Reflections on the Jewry Oath in the Middle Ages

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The Jewry Oath (juramentum Judaeorum, Judeneid) was the judicial oath demanded from Jews involved in legal litigation when summoned to appear in a Christian court both as plaintiffs and defendants. The special formulae which were created for the Jews, who could not use the Christian formulae, usually included two parts: a ceremony and a verbal part. The ceremony could be long and elaborate, but was usually short and simple. The swearing Jew was asked to lay his right hand on a scroll of the Torah, the Pentateuch, or from the later thirteenth century, though more rarely, even on the Talmud. Sometimes more specific instructions were given, and the hand had to be laid on the page of the Ten Commandments, or even specifically on the commandment prohibiting the taking of the name of the Lord in vain (Exodus 20. 7). The verbal part included an invocation of God, a judicial declaration regarding the nature of the obligation corroborated by the oath, and a list of maledictions which would be inflicted in the case of perjury. The oath itself could be taken in a synagogue or at its gate, but usually it was conducted in the court itself on a Jewish holy book kept there specially for that purpose.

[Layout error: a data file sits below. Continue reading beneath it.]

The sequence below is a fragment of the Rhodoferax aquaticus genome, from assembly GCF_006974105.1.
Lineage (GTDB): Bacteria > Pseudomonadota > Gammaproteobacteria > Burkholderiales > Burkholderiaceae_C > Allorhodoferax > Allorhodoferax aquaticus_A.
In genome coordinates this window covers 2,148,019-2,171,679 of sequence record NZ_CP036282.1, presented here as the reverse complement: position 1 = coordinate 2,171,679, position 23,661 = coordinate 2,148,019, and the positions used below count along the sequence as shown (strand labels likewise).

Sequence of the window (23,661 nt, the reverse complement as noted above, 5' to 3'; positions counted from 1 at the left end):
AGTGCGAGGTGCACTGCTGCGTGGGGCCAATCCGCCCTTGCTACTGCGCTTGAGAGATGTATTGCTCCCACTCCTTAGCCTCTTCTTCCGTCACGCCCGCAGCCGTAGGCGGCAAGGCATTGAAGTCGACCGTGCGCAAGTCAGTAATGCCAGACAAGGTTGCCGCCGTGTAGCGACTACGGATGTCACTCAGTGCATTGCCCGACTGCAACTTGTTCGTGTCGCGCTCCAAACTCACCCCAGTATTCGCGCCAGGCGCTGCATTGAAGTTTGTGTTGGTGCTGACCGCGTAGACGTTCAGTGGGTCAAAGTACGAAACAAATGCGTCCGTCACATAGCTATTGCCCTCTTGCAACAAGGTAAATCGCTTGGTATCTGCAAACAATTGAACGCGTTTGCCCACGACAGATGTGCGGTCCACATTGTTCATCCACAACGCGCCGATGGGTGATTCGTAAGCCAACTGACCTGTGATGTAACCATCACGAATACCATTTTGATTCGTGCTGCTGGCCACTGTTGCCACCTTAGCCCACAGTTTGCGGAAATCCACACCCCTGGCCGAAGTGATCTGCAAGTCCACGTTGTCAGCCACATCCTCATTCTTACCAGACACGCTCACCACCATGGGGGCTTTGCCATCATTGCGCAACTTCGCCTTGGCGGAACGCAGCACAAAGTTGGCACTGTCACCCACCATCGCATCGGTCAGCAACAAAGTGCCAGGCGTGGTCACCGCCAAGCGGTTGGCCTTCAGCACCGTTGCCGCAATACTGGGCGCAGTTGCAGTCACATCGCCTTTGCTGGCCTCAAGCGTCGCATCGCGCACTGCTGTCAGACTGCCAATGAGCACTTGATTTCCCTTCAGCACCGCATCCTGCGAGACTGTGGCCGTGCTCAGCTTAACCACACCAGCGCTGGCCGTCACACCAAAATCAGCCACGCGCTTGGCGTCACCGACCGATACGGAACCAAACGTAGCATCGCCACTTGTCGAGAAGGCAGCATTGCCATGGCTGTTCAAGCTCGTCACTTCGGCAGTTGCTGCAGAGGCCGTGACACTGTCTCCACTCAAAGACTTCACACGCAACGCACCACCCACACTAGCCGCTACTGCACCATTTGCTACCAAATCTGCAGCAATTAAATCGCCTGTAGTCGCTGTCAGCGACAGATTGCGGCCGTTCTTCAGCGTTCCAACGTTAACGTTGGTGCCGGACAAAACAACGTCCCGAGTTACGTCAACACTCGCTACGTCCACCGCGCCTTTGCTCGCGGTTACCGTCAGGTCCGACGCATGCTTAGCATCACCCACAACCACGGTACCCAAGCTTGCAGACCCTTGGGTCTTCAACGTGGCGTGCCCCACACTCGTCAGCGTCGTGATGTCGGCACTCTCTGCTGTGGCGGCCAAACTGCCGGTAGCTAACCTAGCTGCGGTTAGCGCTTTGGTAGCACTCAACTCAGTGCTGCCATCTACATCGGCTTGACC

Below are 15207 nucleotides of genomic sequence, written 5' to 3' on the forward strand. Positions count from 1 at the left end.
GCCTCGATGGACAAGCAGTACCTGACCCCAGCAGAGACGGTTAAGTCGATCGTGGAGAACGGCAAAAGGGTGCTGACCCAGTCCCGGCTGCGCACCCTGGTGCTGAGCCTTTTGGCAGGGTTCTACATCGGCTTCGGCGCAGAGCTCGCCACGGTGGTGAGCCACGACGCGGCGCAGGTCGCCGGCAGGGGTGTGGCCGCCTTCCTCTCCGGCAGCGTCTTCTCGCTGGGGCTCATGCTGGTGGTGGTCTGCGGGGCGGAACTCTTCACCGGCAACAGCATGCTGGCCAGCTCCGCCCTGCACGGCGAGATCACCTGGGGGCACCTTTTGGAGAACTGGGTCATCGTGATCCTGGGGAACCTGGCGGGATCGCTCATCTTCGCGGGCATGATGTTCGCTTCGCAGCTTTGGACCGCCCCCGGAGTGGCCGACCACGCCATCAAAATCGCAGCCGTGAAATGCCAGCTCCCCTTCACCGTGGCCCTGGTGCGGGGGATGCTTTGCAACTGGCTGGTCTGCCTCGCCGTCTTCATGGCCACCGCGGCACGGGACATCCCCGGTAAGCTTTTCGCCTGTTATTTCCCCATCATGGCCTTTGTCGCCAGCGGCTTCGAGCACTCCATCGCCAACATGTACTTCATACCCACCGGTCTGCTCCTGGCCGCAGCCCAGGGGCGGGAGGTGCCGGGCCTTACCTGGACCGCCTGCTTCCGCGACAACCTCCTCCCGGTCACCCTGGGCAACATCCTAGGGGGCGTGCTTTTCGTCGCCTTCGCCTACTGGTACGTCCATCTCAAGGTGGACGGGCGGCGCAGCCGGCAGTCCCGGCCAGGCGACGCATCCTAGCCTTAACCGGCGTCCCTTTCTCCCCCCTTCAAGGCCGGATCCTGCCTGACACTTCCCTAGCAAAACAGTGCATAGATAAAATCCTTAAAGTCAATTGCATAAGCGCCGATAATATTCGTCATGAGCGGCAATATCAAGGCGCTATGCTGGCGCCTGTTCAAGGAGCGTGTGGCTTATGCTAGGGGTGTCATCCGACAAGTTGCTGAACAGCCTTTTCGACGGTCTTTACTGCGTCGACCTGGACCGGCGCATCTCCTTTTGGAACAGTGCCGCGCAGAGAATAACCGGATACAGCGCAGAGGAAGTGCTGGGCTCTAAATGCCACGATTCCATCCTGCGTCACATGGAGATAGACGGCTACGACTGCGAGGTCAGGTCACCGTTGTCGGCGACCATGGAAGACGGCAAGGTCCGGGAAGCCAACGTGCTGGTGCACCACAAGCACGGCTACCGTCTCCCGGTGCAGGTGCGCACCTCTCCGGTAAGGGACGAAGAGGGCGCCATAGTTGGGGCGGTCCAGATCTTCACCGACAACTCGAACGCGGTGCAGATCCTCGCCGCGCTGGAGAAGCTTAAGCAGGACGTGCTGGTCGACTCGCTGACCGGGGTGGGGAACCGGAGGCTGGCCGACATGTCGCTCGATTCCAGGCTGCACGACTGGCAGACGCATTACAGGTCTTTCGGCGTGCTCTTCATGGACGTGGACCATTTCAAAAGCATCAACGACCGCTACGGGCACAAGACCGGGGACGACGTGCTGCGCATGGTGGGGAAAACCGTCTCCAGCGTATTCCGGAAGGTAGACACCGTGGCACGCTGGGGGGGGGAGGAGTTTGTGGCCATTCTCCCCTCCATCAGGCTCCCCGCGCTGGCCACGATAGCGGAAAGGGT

Original languageEnglish
Pages (from-to)209-220
JournalStudies in Church History
StatePublished - 1992


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